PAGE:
While traditional product development techniques segment a team’s efforts into a series of linear, distinct stages, Scrum instead encourages teams to embrace a more dynamic workflow— empirical process control.
Rather than waiting for lengthy development cycles to play out in their entirety, empirical process control calls for continuous adjustment and incremental improvement, requiring contributors to constantly pause and reflect.
While there are a variety of crucial elements embedded in empirical systems, it is the following three pillars of Scrum that are crucial to the effectiveness of the process: transparency, inspection, and adaptation.
In a previous blog post, we zeroed in on transparency- without a sense of openness and honesty about our work, the other steps in empirical process control are impossible to achieve.
Once transparency is implemented, teams can begin to truly improve and grow, uncovering insights and opportunities through the second empirical principle: inspection.
What is Inspection
While transparency encourages everyone to lay their cards on the table, inspection ensures all players know how to play the hand they were dealt. No matter how open and honest your team members are, it won’t make a difference if you don’t leave space for reflection.
This isn’t just reserved for some singular moment in time, either. A skilled Scrum team member is capable of checking their work as they go, ensuring inspection occurs at every step in the development process.
One of the most important examples of inspection in Scrum occurs when the team openly shares the product at the end of the Sprint. By soliciting feedback from all stakeholders, the Scrum team can ensure they remain aligned with their customer’s requirements, no matter how frequently or dramatically they may change in scope. While it may not always feel comfortable pivoting away from the hard work you’ve put in, the greatest reward is knowing that you’ve created something that is truly valuable for your stakeholders- an accomplishment that would be impossible without regular inspection.
In order to truly harness the benefits of this principle, team members must learn to operationalize inspection throughout every aspect of their workflow. Above all else, this requires a deep understanding of how exactly the inspection process works, in a variety of situations.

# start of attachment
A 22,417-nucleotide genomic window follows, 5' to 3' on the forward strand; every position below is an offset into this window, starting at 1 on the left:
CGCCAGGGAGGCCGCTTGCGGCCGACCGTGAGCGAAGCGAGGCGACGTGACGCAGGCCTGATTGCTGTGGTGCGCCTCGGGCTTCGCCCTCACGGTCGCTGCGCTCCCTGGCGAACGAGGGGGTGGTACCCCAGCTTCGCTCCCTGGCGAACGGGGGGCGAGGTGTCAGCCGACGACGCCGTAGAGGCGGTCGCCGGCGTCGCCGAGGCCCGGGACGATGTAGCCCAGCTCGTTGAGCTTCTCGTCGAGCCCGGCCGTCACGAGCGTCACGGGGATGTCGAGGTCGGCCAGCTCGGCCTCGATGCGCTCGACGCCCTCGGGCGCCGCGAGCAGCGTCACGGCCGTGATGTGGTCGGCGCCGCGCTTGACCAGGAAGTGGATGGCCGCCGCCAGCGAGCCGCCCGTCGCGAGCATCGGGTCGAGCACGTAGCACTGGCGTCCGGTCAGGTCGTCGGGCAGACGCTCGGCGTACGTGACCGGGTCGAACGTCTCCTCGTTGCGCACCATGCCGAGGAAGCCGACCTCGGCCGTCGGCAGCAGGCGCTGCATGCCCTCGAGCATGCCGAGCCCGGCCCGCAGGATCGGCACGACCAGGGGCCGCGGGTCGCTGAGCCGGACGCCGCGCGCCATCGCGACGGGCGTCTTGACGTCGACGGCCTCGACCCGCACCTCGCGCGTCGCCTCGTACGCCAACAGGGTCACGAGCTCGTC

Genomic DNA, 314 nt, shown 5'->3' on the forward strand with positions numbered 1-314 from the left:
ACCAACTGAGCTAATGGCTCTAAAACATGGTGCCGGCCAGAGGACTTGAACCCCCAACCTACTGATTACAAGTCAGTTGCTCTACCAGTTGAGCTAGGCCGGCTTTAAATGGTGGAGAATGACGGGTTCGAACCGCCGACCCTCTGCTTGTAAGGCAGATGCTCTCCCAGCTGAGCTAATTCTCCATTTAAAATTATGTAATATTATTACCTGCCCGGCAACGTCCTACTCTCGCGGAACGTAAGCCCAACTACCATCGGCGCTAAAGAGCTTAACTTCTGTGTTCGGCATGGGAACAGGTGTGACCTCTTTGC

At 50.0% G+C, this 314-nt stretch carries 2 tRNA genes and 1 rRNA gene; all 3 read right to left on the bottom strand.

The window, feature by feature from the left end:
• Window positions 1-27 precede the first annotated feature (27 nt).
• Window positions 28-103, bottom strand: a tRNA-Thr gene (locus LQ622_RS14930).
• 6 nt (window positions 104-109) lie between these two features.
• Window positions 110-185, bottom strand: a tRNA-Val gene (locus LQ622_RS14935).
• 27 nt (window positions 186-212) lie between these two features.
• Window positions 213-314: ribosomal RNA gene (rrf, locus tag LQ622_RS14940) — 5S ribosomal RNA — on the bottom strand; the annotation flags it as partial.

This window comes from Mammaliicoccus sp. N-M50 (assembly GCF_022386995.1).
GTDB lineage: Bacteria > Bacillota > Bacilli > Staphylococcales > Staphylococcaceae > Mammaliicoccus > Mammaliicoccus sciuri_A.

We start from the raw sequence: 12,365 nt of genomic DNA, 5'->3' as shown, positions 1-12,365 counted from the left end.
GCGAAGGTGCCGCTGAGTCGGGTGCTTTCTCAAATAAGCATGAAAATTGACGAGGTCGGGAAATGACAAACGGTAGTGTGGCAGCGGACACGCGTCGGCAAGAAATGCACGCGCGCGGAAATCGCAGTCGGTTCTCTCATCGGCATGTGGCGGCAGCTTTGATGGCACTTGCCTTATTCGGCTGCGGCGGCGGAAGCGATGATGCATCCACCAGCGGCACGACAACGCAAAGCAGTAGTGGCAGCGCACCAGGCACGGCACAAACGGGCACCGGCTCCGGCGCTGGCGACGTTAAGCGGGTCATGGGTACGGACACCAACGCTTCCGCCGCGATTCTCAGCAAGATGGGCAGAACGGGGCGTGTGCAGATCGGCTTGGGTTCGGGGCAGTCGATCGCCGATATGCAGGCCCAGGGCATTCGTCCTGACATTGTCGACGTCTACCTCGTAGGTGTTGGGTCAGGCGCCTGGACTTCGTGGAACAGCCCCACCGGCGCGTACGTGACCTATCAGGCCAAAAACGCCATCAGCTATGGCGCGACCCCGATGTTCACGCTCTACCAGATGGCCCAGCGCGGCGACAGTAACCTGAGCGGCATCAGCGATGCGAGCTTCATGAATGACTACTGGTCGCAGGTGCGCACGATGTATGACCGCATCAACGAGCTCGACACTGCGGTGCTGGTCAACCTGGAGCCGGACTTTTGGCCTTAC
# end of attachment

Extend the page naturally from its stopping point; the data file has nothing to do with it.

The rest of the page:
How Inspection Works
In the three pillars of Scrum, the act of inspection isn’t reserved for a prestigious titleholder. All team members, from Product Owners to developers, should be making an effort to constantly inspect and reflect on their progress. And that’s not limited to their own work. Inspection is important for the continuous improvement of everything, from people to processes, for example;
- Past Performance. Scrum team members should consider the successes and challenges of previous Sprints in order to know where they can best improve.
- Sprint Progress. By leveraging tools like burndown charts and Scrum boards, every member of a Scrum team can regularly inspect their collective progress against goals.
- Market and Business Conditions. Frequent inspection of external business conditions is required in order to ensure outputs remain aligned with the needs of the market.
- Team and Collaborative Processes. Internally, a Scrum team should constantly reflect on how they might be able to better collaborate and work to each others’ strengths.
- Definition of Done. On occasion, Scrum teams may feel it is necessary to reevaluate their official criteria for considering a solution releasable to the customers known as the Definition of Done.
There are always better ways of working, both individually and as a team, and every stakeholder should seek out opportunities to leverage the unique synergies of their organization. By inspecting every element of their work together, a team will gain a far better sense of where it can improve, enabling every individual to continuously adapt, grow, and change.
Adapting to Scrum
While the three pillars of Scrum each possess a distinctive importance in the implementation of the framework, they are also highly interdependent. Having complete transparency is what helps identify issues during inspection, and adapting relies on knowing where to make meaningful changes that will make a positive impact. You can’t pick and choose which Scrum principles you want to incorporate into your organization. True empirical process control requires all three.
For teams unaccustomed to the Scrum paradigm, this can introduce a ton of complexity. Implementation details can (and should) vary significantly from project to project. For this reason, it’s crucial to have a guide throughout the process.
Organizations should partner with an experienced Agile leader— someone who has been through the process before and can help the company launch a successful transition.
Responsive Advisors is that partner. From a variety of courses in Scrum to having a consultative approach in house, Responsive Advisors is versatile in their offerings. Additionally, they provide a holistic, results-focused perspective on organizational transformation and a crew of skilled Scrum subject matter experts, helping your team effectively adapt to this innovative new way of working.